One advantage of a single-shot method is its tolerance to patient motion. A very short EPI readout (less than 50–100 ms) effectively eliminates motion artifacts. In contrast, in an interleaved EPI acquisition, patient motion between the shots causes well-known ghosting in the final image. In the method presented here, each shot is short enough so that essentially no motion occurs during the readout, though motion may exist between shots. Motion between echoes was deemed insignificant due to their short (~15–20 ms) spacing. As each shot is reconstructed independently, image registration may be performed between images using any of a number of well-described methods (18). The estimation of the GRAPPA kernel had little dependence on motion between interleaves. A detailed description of this behavior will be presented in a forthcoming manuscript. In our study, patient motion was noted in only five out of 44 patients scanned. In these cases, as each shot is reconstructed to a full image, automatic retrospective motion compensation was performed by minimizing the SoS differences between adjacent images. In only one out of 44 cases was PWI mapping after retrospective motion compensation not diagnostic. This was due to severe through-plane motion, which would have also confounded a single-shot method. While the hybrid-space GRAPPA reconstruction is tolerant to patient motion, sensitivity encoding (SENSE) (26) reconstructions were reported to suffer from significant aliasing artifacts when the extent of motion was large enough that no sensitivity information was available at image locations that did not contain signal during calibration. At the same magnitude of motion, we do not see significant reconstruction artifacts with our augmented GRAPPA reconstruction.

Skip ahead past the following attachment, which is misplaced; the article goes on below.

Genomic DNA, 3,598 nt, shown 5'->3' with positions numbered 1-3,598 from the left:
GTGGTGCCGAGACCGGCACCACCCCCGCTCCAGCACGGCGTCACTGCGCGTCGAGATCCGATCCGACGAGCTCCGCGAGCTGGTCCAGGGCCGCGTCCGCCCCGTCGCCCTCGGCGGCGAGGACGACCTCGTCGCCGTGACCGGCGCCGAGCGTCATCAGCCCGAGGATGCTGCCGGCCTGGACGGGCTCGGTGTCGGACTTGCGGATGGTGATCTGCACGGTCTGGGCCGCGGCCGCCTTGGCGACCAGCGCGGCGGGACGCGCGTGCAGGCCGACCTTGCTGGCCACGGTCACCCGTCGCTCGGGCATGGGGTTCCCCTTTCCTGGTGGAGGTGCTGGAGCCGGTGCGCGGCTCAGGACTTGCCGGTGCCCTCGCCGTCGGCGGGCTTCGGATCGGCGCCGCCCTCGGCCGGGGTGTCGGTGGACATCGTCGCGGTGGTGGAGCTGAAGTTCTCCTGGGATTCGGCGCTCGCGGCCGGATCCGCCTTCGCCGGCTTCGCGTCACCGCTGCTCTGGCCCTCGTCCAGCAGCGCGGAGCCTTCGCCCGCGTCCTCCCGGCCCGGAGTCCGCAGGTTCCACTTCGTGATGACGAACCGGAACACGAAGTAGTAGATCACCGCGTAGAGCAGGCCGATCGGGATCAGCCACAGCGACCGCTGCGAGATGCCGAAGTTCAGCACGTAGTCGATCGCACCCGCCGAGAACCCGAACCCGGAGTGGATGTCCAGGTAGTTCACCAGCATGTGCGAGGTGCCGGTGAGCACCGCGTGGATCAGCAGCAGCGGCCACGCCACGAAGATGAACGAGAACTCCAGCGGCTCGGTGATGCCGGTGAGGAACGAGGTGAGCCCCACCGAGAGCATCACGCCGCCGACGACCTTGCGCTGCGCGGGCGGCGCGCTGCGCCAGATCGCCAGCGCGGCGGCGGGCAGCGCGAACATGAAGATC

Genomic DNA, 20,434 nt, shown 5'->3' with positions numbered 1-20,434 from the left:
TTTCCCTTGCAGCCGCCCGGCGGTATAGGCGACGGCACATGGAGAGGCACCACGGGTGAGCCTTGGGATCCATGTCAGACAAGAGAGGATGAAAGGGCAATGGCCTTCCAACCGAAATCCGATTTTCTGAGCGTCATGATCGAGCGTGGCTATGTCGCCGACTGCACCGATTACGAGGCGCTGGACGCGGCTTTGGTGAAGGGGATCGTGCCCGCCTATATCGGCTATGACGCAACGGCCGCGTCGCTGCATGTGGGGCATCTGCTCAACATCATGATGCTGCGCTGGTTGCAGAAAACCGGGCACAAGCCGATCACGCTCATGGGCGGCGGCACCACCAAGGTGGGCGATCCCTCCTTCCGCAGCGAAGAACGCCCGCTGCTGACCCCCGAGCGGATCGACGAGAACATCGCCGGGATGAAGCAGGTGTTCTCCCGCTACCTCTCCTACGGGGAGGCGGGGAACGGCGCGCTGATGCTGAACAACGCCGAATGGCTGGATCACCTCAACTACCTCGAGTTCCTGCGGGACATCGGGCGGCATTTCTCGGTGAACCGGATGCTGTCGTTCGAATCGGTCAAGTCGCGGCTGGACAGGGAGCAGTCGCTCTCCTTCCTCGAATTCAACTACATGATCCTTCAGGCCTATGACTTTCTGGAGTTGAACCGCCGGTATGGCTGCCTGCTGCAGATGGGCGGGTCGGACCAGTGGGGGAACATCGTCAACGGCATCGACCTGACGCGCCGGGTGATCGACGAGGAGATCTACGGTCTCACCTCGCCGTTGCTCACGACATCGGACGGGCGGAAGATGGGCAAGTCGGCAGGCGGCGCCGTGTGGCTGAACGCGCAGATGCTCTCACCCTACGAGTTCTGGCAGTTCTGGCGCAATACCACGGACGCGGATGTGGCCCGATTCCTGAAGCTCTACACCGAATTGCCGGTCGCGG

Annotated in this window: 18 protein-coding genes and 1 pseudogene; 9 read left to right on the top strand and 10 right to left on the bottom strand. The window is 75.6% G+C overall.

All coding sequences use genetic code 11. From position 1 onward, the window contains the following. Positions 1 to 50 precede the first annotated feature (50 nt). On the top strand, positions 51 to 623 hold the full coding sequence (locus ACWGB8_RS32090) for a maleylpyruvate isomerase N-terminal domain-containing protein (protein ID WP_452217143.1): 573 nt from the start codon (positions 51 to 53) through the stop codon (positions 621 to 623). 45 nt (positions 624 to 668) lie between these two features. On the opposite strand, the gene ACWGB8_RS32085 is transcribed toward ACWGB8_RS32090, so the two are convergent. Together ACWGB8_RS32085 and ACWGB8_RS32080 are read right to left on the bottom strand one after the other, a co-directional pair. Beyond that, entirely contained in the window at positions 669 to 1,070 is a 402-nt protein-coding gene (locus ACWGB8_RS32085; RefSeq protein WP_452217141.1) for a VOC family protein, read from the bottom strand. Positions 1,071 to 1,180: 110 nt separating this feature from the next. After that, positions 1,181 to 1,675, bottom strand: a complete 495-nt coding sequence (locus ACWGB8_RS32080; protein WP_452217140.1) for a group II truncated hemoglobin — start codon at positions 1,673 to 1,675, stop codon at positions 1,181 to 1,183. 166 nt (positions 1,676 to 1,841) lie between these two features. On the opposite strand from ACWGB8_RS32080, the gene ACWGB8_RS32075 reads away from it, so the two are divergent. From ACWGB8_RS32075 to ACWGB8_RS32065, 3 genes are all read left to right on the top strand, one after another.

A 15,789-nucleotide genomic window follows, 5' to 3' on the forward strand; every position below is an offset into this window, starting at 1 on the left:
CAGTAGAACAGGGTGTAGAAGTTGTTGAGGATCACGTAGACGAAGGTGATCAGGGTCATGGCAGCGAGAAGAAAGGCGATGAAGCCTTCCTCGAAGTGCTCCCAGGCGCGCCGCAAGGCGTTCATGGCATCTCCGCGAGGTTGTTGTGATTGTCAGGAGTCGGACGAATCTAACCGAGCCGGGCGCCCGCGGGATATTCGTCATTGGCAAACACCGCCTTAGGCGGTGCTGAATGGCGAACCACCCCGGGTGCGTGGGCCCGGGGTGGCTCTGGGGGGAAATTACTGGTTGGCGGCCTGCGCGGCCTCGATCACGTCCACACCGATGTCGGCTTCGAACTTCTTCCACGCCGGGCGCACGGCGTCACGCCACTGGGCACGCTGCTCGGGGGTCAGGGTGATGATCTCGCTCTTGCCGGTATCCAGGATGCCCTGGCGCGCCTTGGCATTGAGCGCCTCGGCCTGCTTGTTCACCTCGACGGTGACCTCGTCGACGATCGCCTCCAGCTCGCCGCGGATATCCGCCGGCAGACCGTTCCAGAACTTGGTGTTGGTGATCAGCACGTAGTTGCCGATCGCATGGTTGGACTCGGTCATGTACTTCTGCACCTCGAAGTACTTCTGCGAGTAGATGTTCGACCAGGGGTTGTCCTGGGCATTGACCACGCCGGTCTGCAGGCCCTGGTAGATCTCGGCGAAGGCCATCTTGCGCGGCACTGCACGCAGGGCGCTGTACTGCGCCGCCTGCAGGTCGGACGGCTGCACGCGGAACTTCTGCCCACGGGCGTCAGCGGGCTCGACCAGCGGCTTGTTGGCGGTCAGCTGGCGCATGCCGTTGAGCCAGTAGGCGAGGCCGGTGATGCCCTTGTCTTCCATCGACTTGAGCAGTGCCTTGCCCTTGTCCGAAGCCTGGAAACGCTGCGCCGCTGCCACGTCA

The use of PI reduced the echo train length to such an extent that several echoes could be collected. As maximal T2* contrast is obtained when TE is equal to T2*, it is imperative to collect an echo at this time. In DSC-PWI, the tissue T2* demands TEs from 40 to 60 ms, while vessel contrast is maximal at earlier TEs. In this interleaved method, readout trains required 10–15 ms, which allowed several echoes to be collected before the classic DSC TE near 60 ms. Both three- and four-echo sequences were used for PWI. By covering TEs up to the longest T2* time, areas with shorter T2*, such as near large vessels, could also be mapped for contrast changes. Through this method, EPI readout times could be shortened enough, while retaining resolution and increasing slice coverage, that more than two echoes could be acquired. This approach also allows the fitting process to avoid using echoes where the signal voids or the Rice-Nakagami noise distribution of magnitude data causes the MR signal to bounce off the noise floor. That is, rectified noise boosts the low signal areas, leading to inaccurate estimates of the concentration of the contrast material. These signal voids are commonly seen at the TEs used with PWI in areas of high CA concentration, such as in or near vessels. When multiple echoes are acquired, later echoes may be selectively weighted by their squared magnitude, preserving the ability to calculate true R2* even in these areas. The findings in this study have great significance, since by measuring the ΔR2* time course simultaneously at several TEs and performing a side-by-side comparison of the different time courses for the different TEs, it was clearly demonstrated how much error is introduced for AIF and GM signal time courses when TEs that are typically reported for DSC exams are used. These biases directly influence the determined CBV and CBF, resulting in an overestimation of both these values. Although this noise bias effect is not surprising for the AIF, it is somewhat startling that this effect can also be seen on late-echo ΔR2* curves for GM. However, the magnitude of this bias effect does depend somewhat on the baseline SNR, and thus may be more pronounced through the use of PI.